The first of five dump trucks rolled slowly into the tiny square as the crowd, roaring with excitement, diverged toward the outer walls to make way. Rowdy locals in the back of the trucks pelted the crowd with tomatoes before the truck dumped its load of bright red ammunition into the square. Bodies scrambled into the truck’s wake and fired tomatoes in all directions. Five minutes later came truck number two, followed shortly thereafter by a third. There were a lot of tomatoes but also a lot of bodies – you had to scavenge for fallen fruit. After the arrival of the fourth truck, however, it was sheer pandemonium! Aaron and I had lost each other in the madness and I was on my own amid drunken flailing limbs in a sea of marinara. There were no friends, no enemies; it was every man for himself and everyone was drenching everyone else with red slop. At one point, I looked down and realized that I couldn’t see my feet – the sauce was ankle deep! By this time, there was hardly a whole tomato to be found. People were scooping up handfuls of sauce and flinging it in every direction. Some sat down in the red sea of sauce, writhing happily while the crowd collectively showered them. Others engaged in drunken group wrestling matches. Countless t-shirts, soaked in salsa, flew through the air. Sauce rained down.

Thankfully, Aaron and I had established a rendezvous point and found each other again shortly before the bell rang to announce the end of the tomato fight. We were exhilarated, exhausted, and covered in tomato from head to toe. It was caked in my hair, stuck to our clothes, and coming out of our ears. Luckily, our scuba masks had worked perfectly, leaving our eyes the only body part immune from the mess. As the crowd shuffled slowly back uphill toward the train station, the sun which had remained sympathetically hidden behind the clouds all morning, made its glorious entrance and I began to feel the acidity of the tomatoes on my skin. Many good-spirited locals sprayed hoses into the crowd but there were so many people vying for the same sprinkles. We arrived at the train station to find long lines everywhere…long lines for the now disgustingly vile portable toilets, long lines for the makeshift showers, and long lines for the trains. We paid our dues in all three lines over a span of two hours before finally boarding the train back to Valencia.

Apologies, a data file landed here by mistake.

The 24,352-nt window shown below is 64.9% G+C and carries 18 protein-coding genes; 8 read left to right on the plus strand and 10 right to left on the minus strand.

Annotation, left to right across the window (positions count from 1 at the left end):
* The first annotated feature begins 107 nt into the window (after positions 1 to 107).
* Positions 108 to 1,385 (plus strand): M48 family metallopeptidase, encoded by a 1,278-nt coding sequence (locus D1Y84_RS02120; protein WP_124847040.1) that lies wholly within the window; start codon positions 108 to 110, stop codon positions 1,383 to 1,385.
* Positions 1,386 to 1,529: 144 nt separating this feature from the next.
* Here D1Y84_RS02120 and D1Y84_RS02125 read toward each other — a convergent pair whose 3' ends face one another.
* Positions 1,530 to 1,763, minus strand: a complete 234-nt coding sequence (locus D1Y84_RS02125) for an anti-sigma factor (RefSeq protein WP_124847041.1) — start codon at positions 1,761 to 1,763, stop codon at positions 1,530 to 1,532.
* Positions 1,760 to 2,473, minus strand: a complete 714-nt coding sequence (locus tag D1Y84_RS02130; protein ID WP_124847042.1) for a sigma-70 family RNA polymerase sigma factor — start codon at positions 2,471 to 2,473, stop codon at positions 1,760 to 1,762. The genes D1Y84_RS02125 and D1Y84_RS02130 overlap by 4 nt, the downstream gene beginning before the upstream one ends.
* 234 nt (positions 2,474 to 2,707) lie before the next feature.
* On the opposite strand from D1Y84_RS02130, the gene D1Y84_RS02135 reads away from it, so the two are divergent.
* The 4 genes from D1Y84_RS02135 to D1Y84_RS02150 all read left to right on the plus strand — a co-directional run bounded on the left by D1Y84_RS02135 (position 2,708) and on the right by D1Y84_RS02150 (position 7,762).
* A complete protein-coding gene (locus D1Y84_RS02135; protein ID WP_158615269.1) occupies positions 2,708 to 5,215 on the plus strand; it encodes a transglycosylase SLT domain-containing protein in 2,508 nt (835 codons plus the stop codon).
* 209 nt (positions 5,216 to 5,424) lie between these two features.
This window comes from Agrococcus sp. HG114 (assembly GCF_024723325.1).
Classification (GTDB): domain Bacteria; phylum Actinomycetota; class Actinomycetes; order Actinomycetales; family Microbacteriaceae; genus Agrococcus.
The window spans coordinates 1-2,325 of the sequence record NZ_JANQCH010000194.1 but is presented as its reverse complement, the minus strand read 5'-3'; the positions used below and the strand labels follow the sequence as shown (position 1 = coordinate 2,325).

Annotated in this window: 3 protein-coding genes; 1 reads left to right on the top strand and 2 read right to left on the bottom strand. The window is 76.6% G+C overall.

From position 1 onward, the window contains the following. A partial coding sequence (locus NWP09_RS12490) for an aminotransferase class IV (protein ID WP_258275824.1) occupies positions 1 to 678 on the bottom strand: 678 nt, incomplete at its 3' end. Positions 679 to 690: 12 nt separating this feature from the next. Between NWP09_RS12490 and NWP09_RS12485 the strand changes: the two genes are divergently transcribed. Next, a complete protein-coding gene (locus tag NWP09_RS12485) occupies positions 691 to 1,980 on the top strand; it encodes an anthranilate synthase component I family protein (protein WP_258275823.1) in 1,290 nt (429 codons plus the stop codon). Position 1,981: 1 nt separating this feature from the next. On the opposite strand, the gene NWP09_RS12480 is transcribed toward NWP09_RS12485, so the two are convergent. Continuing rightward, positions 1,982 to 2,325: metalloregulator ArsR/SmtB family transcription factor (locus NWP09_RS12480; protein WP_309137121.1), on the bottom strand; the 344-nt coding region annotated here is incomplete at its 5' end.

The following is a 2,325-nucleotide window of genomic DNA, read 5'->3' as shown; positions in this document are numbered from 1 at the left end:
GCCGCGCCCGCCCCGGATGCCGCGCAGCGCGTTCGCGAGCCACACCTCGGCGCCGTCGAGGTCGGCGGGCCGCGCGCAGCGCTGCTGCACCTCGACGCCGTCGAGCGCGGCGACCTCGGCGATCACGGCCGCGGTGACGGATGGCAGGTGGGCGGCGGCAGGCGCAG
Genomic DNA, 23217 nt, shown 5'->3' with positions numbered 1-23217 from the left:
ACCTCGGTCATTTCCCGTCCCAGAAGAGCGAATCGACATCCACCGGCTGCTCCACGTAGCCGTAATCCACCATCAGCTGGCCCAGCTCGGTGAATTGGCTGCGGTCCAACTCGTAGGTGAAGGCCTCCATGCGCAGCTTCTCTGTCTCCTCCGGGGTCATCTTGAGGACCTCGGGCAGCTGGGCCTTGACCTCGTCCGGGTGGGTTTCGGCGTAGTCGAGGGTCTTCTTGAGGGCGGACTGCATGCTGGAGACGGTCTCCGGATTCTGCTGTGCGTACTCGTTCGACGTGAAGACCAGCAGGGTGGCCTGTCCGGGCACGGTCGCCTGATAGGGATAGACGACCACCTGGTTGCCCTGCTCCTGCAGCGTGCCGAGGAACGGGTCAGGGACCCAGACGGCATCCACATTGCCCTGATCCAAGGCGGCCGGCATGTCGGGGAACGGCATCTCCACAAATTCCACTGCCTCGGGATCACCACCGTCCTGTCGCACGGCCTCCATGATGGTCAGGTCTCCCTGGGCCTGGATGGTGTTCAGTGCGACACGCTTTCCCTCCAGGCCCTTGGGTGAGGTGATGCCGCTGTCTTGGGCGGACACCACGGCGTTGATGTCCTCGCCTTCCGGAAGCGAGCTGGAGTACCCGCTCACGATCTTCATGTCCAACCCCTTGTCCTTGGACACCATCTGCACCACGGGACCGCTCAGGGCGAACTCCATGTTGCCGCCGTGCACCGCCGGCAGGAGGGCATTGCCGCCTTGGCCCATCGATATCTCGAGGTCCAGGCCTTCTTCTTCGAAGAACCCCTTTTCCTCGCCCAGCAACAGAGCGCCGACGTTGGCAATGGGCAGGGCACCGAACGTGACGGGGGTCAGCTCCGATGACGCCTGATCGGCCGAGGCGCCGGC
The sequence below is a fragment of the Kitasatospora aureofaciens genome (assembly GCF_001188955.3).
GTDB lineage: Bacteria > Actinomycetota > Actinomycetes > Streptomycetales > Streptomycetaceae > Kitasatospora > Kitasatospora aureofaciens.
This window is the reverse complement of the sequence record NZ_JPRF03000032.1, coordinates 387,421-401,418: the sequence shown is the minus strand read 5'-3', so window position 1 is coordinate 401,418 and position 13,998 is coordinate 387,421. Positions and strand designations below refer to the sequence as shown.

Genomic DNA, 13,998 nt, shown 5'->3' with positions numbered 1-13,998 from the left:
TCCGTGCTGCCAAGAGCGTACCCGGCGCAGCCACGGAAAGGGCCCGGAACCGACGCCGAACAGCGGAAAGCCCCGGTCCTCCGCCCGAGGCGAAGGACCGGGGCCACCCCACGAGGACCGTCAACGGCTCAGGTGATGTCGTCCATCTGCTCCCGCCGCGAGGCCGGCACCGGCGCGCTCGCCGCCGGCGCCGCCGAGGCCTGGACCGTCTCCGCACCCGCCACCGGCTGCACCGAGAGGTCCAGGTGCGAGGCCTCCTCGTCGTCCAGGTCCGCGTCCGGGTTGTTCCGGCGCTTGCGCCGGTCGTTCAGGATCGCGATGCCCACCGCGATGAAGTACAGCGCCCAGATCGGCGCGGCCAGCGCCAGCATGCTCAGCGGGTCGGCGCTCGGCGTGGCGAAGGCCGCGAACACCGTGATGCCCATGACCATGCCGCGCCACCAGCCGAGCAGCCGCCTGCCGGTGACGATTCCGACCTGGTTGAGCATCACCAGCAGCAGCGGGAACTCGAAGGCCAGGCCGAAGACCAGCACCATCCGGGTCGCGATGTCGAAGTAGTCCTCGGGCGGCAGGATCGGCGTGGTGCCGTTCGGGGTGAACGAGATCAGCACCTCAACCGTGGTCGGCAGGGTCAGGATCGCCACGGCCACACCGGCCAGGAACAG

La Tomatina was an epic adventure. We’d had a ball and were leaving virtually unscathed, which is exactly what I’d prayed for. In an alcohol-fueled melee like that, anything can happen. The mob mentality is always volatile and innocent bystanders can easily become casualties. Our only casualty was the loss of Aaron’s wedding ring, which we realized had slipped off in the showers at the end. A small price to pay for a truly unforgettable experience.


4 Responses to “La Tomatina”

  1. Ollie SimpSon on 01 Sep 2008 at 11:40 am #

    Happy Anniversary to the Youngs!!! We hope you guys enjoy that special day. We miss you and love you and pray for you daily.

    “O” & Lean

  2. Andrew Leonard on 02 Sep 2008 at 7:39 am #

    Yes, Happy Anniversary!!!!! I too would love to not have financial responsibilities for 1 year! 🙂

    That looks AWESOME!!! I wish I could have made it 🙁 I like the fact that you used masks…..did people look at you as a bigger target because of them? I hope you nailed a few people for me!!!! 🙂 Looking at the pictures….I may have to go to the supermarket and re-create it in the office 😉

    Only a couple more months for SA……hopefully we can meet up! I’ll have a bottle of wine, some sangria, and probably a few mojitos waiting for you!


  3. Lizzi on 03 Sep 2008 at 7:54 am #

    You two look hilarious!!!!!! How fun!!

  4. John S. on 03 Sep 2008 at 7:22 pm #

    Chronia Pola, Aaron! Happy Name Day! I’m sorry I can’t send you a gift, but I thought I’d at least wish you a happy namesake day on Sept. 3rd. Also, Happy Anniversary! I hope you two are having a wonderfully romantic and memorable experience. That’s a bit hard to top these days, given your recent adventures. But I’m sure you’ll come up with something.
    Glad to see you guys are having fun again. I figured Europe would be a little more relaxing than your previous destinations. Keep it up and keep up with great commentaries.

    Our prayers are with you both.

    Love you guys,